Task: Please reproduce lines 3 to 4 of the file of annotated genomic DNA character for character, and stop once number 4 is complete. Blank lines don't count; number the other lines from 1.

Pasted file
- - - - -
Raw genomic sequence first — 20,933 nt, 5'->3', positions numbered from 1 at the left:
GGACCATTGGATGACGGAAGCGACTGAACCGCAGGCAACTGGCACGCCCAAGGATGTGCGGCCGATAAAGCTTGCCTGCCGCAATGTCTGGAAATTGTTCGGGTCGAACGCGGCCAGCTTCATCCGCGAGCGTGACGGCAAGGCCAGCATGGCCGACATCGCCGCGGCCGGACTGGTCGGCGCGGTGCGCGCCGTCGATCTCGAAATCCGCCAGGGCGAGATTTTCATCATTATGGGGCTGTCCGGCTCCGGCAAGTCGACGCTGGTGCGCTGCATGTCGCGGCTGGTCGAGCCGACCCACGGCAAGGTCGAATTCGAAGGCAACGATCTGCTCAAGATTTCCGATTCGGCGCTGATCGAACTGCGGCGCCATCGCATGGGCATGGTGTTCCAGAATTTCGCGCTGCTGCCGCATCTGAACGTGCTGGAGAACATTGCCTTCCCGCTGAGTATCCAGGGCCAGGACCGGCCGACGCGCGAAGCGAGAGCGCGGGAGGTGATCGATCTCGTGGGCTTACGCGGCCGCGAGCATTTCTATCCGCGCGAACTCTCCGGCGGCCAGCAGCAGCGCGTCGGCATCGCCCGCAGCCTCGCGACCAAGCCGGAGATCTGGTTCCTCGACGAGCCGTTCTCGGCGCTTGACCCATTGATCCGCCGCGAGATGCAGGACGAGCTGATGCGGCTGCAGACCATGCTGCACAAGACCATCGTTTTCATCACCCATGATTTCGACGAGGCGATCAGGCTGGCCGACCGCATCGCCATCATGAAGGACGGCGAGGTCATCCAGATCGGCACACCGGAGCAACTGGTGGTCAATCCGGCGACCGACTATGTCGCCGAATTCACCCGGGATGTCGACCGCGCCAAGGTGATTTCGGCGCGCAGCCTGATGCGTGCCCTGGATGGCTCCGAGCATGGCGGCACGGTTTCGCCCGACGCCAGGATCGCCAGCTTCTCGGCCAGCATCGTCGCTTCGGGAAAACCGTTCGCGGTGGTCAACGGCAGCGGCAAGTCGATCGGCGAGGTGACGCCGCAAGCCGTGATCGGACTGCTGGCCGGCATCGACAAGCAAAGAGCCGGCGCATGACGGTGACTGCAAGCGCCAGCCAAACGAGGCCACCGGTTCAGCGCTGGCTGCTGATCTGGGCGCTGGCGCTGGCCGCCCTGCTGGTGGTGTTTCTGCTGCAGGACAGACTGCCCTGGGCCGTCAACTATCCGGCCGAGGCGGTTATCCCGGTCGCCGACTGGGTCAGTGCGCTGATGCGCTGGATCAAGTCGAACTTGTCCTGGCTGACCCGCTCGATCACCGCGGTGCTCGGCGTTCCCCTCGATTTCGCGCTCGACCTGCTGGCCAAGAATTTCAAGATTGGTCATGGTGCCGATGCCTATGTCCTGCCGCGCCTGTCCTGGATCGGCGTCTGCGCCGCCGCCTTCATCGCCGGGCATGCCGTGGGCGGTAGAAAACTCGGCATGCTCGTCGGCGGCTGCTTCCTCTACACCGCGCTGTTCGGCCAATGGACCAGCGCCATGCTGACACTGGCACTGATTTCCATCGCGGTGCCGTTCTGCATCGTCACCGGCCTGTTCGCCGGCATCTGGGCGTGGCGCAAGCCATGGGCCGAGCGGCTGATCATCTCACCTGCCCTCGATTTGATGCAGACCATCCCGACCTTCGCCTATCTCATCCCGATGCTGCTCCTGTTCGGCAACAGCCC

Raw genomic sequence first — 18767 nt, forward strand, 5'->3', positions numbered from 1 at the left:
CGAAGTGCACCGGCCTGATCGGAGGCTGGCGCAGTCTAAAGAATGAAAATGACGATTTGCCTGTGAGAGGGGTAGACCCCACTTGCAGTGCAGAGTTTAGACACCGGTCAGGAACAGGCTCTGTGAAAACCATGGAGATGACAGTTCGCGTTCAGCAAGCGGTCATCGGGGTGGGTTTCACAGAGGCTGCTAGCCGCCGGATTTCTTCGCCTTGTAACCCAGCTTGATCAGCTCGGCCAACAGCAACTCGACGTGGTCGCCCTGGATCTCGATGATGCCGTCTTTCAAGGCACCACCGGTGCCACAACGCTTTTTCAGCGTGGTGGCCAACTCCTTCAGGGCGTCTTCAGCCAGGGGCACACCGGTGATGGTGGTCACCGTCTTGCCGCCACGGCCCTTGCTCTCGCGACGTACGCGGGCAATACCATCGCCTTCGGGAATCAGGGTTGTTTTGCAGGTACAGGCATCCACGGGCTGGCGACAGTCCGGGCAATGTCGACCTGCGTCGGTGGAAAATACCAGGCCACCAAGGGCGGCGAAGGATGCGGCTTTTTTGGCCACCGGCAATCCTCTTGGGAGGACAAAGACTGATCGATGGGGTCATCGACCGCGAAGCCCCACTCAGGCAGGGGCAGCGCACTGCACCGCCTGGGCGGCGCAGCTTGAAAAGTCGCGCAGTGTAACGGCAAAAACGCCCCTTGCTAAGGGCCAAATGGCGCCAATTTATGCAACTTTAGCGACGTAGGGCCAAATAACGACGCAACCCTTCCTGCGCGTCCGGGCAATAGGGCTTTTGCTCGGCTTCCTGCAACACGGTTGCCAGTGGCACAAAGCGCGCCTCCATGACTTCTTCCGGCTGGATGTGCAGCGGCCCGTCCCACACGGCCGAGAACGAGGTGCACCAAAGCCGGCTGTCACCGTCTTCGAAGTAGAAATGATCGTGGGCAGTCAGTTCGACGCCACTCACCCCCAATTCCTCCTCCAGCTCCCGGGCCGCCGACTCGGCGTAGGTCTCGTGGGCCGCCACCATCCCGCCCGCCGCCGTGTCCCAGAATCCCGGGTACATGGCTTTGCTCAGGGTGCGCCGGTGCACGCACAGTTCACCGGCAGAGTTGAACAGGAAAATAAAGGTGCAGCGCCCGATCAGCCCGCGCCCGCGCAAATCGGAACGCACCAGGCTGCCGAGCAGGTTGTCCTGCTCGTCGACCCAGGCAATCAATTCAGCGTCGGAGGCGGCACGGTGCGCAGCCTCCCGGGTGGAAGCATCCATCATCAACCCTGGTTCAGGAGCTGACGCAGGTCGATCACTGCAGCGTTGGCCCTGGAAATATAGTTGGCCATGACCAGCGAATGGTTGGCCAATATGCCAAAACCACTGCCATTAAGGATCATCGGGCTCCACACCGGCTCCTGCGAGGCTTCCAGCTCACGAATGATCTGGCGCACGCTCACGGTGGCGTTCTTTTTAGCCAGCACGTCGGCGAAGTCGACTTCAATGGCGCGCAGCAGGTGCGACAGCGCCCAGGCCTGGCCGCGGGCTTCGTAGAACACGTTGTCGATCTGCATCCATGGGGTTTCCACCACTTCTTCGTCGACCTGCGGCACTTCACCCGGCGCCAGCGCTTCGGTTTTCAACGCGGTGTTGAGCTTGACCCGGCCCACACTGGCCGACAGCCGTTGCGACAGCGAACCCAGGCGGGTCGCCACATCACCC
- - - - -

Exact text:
Raw genomic sequence first — 18767 nt, forward strand, 5'->3', positions numbered from 1 at the left:
CGAAGTGCACCGGCCTGATCGGAGGCTGGCGCAGTCTAAAGAATGAAAATGACGATTTGCCTGTGAGAGGGGTAGACCCCACTTGCAGTGCAGAGTTTAGACACCGGTCAGGAACAGGCTCTGTGAAAACCATGGAGATGACAGTTCGCGTTCAGCAAGCGGTCATCGGGGTGGGTTTCACAGAGGCTGCTAGCCGCCGGATTTCTTCGCCTTGTAACCCAGCTTGATCAGCTCGGCCAACAGCAACTCGACGTGGTCGCCCTGGATCTCGATGATGCCGTCTTTCAAGGCACCACCGGTGCCACAACGCTTTTTCAGCGTGGTGGCCAACTCCTTCAGGGCGTCTTCAGCCAGGGGCACACCGGTGATGGTGGTCACCGTCTTGCCGCCACGGCCCTTGCTCTCGCGACGTACGCGGGCAATACCATCGCCTTCGGGAATCAGGGTTGTTTTGCAGGTACAGGCATCCACGGGCTGGCGACAGTCCGGGCAATGTCGACCTGCGTCGGTGGAAAATACCAGGCCACCAAGGGCGGCGAAGGATGCGGCTTTTTTGGCCACCGGCAATCCTCTTGGGAGGACAAAGACTGATCGATGGGGTCATCGACCGCGAAGCCCCACTCAGGCAGGGGCAGCGCACTGCACCGCCTGGGCGGCGCAGCTTGAAAAGTCGCGCAGTGTAACGGCAAAAACGCCCCTTGCTAAGGGCCAAATGGCGCCAATTTATGCAACTTTAGCGACGTAGGGCCAAATAACGACGCAACCCTTCCTGCGCGTCCGGGCAATAGGGCTTTTGCTCGGCTTCCTGCAACACGGTTGCCAGTGGCACAAAGCGCGCCTCCATGACTTCTTCCGGCTGGATGTGCAGCGGCCCGTCCCACACGGCCGAGAACGAGGTGCACCAAAGCCGGCTGTCACCGTCTTCGAAGTAGAAATGATCGTGGGCAGTCAGTTCGACGCCACTCACCCCCAATTCCTCCTCCAGCTCCCGGGCCGCCGACTCGGCGTAGGTCTCGTGGGCCGCCACCATCCCGCCCGCCGCCGTGTCCCAGAATCCCGGGTACATGGCTTTGCTCAGGGTGCGCCGGTGCACGCACAGTTCACCGGCAGAGTTGAACAGGAAAATAAAGGTGCAGCGCCCGATCAGCCCGCGCCCGCGCAAATCGGAACGCACCAGGCTGCCGAGCAGGTTGTCCTGCTCGTCGACCCAGGCAATCAATTCAGCGTCGGAGGCGGCACGGTGCGCAGCCTCCCGGGTGGAAGCATCCATCATCAACCCTGGTTCAGGAGCTGACGCAGGTCGATCACTGCAGCGTTGGCCCTGGAAATATAGTTGGCCATGACCAGCGAATGGTTGGCCAATATGCCAAAACCACTGCCATTAAGGATCATCGGGCTCCACACCGGCTCCTGCGAGGCTTCCAGCTCACGAATGATCTGGCGCACGCTCACGGTGGCGTTCTTTTTAGCCAGCACGTCGGCGAAGTCGACTTCAATGGCGCGCAGCAGGTGCGACAGCGCCCAGGCCTGGCCGCGGGCTTCGTAGAACACGTTGTCGATCTGCATCCATGGGGTTTCCACCACTTCTTCGTCGACCTGCGGCACTTCACCCGGCGCCAGCGCTTCGGTTTTCAACGCGGTGTTGAGCTTGACCCGGCCCACACTGGCCGACAGCCGTTGCGACAGCGAACCCAGGCGGGTCGCCACATCACCC